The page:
Tuesday, February 21, 2012

Political corruption and the misuse of language

Strong people do not abuse, stronger people do not even respond to abuse… Self-restraint is required - so that the discussion doesn't degenerate into mud-slinging. But ideas and narratives need to be challenged. 
We have to challenge the Muslim Narrative that all is fine, even great, with Islam and everything wrong is America's fault. We have to challenge the Hindu Narrative that the ultimate discovery has happened here and that all is great about India. And that mindset that finds nothing great or learnable in other cultures and religions. 
We have to challenge the Secularist's Narrative that both Hindu and Muslim narratives are equally pernicious. No Sir. The Islamic Narrative today is far more dangerous than any other. Not a cinch of a doubt about that. Regards, Dilip [sbicitizen] RE: History and Narratives 1:32 PM From: Dilip Kumar Roy sbicitizen 20 February 2012 diliproy@gmail.com
There is the double-speak of the secularists that seeks to feel itself superior to the rest of the hoi-polloi by finding fault with Hindutva, but stays silent on Muslim fundamentalism. Or they construct false equivalence - equating the Hindutva and Islamic fundamentalism. It is this tribe that does the most damage 8:53 PM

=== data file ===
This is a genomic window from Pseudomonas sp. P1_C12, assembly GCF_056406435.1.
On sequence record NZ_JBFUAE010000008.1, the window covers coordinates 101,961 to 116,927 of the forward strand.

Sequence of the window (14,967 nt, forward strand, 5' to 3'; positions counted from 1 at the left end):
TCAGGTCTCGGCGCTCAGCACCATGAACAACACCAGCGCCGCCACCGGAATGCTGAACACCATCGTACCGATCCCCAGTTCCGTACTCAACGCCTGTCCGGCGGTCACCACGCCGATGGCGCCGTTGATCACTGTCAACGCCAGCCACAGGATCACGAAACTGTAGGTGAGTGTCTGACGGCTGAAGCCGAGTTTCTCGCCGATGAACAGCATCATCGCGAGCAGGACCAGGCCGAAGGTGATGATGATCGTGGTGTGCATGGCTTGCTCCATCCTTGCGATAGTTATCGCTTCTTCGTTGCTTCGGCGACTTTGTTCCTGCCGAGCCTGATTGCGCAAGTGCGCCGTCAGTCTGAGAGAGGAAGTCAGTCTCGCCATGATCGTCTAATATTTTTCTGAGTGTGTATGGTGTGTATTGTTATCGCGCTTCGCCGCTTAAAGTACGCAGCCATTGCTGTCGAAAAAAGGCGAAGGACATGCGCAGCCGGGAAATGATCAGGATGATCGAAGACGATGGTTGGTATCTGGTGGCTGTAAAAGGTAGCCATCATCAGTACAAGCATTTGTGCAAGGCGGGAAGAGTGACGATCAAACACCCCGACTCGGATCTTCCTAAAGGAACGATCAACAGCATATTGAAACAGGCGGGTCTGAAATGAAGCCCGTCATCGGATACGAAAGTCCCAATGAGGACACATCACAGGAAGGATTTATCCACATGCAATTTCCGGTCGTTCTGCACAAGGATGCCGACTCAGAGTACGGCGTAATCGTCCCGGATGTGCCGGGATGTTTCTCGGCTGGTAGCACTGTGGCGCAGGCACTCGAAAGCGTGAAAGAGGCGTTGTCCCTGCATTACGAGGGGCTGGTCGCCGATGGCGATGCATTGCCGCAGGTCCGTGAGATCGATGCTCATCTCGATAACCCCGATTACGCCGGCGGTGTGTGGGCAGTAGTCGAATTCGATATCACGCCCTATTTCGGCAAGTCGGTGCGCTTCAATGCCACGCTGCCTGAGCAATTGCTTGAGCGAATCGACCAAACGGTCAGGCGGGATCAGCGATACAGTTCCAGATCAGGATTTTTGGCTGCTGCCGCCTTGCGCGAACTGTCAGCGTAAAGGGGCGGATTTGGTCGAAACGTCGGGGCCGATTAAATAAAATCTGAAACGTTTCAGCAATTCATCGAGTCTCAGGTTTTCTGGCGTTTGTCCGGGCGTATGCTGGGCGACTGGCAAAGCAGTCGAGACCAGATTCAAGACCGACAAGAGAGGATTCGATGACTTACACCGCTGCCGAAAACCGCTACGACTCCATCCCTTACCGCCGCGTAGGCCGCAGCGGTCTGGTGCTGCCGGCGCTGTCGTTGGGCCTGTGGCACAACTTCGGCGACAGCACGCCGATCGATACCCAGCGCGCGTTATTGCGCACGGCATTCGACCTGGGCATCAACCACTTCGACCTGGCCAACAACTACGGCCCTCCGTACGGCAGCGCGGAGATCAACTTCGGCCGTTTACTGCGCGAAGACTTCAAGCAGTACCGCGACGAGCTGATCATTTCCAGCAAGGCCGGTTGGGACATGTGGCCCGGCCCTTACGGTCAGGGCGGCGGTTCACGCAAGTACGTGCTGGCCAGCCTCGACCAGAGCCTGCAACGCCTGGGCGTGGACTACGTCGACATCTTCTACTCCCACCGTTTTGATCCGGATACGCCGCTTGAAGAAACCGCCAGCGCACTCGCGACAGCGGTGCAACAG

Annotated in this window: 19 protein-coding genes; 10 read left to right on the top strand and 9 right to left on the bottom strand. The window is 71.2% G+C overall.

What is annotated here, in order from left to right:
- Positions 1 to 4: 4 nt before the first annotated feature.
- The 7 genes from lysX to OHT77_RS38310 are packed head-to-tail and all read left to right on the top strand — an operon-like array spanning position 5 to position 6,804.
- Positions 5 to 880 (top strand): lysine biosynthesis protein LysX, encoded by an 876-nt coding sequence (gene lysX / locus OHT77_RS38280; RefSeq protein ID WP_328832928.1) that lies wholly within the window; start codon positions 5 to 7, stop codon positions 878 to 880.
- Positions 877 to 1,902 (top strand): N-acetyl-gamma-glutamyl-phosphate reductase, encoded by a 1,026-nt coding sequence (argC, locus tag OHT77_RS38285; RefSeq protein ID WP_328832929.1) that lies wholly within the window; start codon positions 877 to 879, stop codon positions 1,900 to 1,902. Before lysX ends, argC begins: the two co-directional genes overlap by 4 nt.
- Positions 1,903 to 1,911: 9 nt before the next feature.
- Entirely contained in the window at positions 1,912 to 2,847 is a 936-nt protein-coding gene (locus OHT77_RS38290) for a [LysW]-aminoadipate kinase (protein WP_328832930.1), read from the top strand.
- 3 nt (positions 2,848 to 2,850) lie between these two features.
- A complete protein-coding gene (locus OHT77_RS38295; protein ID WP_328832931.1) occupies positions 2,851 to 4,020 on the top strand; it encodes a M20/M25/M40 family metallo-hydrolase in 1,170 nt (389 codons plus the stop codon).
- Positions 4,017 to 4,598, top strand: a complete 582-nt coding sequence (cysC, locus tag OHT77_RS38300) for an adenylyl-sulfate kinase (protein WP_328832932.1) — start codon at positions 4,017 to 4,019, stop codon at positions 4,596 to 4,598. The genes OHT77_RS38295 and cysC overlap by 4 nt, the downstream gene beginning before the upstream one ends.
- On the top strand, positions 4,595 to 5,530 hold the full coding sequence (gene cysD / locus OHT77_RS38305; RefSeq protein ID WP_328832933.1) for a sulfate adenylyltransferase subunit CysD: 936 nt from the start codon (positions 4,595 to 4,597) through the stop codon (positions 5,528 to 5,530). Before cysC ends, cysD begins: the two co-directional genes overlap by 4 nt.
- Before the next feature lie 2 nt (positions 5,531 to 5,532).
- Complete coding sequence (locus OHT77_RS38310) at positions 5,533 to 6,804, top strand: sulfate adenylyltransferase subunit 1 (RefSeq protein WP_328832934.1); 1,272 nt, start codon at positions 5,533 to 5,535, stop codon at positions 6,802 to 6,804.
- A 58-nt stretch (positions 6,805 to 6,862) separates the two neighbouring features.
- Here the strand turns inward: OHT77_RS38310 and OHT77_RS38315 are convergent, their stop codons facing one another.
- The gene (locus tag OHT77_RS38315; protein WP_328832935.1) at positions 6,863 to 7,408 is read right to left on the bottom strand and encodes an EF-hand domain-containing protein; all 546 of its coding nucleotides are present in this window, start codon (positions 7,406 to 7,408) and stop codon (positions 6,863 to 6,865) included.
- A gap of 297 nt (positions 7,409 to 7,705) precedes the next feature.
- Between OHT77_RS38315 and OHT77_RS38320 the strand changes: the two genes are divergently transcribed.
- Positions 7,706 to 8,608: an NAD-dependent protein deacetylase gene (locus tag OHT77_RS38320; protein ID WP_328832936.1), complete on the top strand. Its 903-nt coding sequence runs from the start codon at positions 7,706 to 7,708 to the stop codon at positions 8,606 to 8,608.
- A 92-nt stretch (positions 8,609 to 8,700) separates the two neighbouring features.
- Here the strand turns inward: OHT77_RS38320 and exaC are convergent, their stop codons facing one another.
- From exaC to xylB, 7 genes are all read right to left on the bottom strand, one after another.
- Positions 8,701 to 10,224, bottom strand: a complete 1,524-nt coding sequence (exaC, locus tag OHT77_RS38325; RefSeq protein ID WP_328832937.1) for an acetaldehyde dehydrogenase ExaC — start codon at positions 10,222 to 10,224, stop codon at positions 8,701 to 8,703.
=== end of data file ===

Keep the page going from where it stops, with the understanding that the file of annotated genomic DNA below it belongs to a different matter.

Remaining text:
How “narrative” moved from literature to politics & what this means for covering candidates Poynter.org -  by Roy Peter Clark Published Feb. 20, 2012
How narrative moved beyond literary analysis - John Lanchester offers a brief take on this phenomenon in the London Review of Books:
“Back when I was at university, the only people who ever used the word ‘narrative’ were literature students with an interest in critical theory. Everyone else made do with ‘story’ and ‘plot’.  Since then, the n-word has been on a long journey towards the spotlight – especially the political spotlight. Everybody in politics now seems to talk about narratives all the time; even political spin-doctors describe their job as being ‘to craft narratives.’ We no longer have debates, we have conflicting narratives. It’s hard to know whether this represents an increase in PR sophistication and self-awareness, or a decrease in the general level of discourse.”
In 1947 it was another Brit, George Orwell, who posited a direct relationship between political corruption and the misuse of language. But Orwell’s attention was fixed on language at the level of words and phrases: the use of euphemism to veil unspeakable horrors; empty slogans meant as a substitute for critical thinking; pretentious jargon designed to lend authority to special interests. While Orwell wrote many powerful narratives – fiction and nonfiction – he showed little interest in theories of political narratives in the way Lanchester describes.
The use of narrative for political purposes was not invented in this century or even the last. It is a standard lesson of Shakespeare scholarship that the Bard’s history plays, such as the Richard and Henry plays, tilted the historical record in favor of the Tudor dynasty (the family that gave England Queen Elizabeth I), an act of political dramaturgy that provided the playwright cover and, no doubt, financial rewards.
The long journey of narrative described by Lanchester took many professional stops before it arrived so conspicuously in the barrio of spin-doctors, speech writers, and other political handlers. For decades now, narrative theory has wended its way through the worlds of medicine, law, and business management, just to name the most obvious arenas.  

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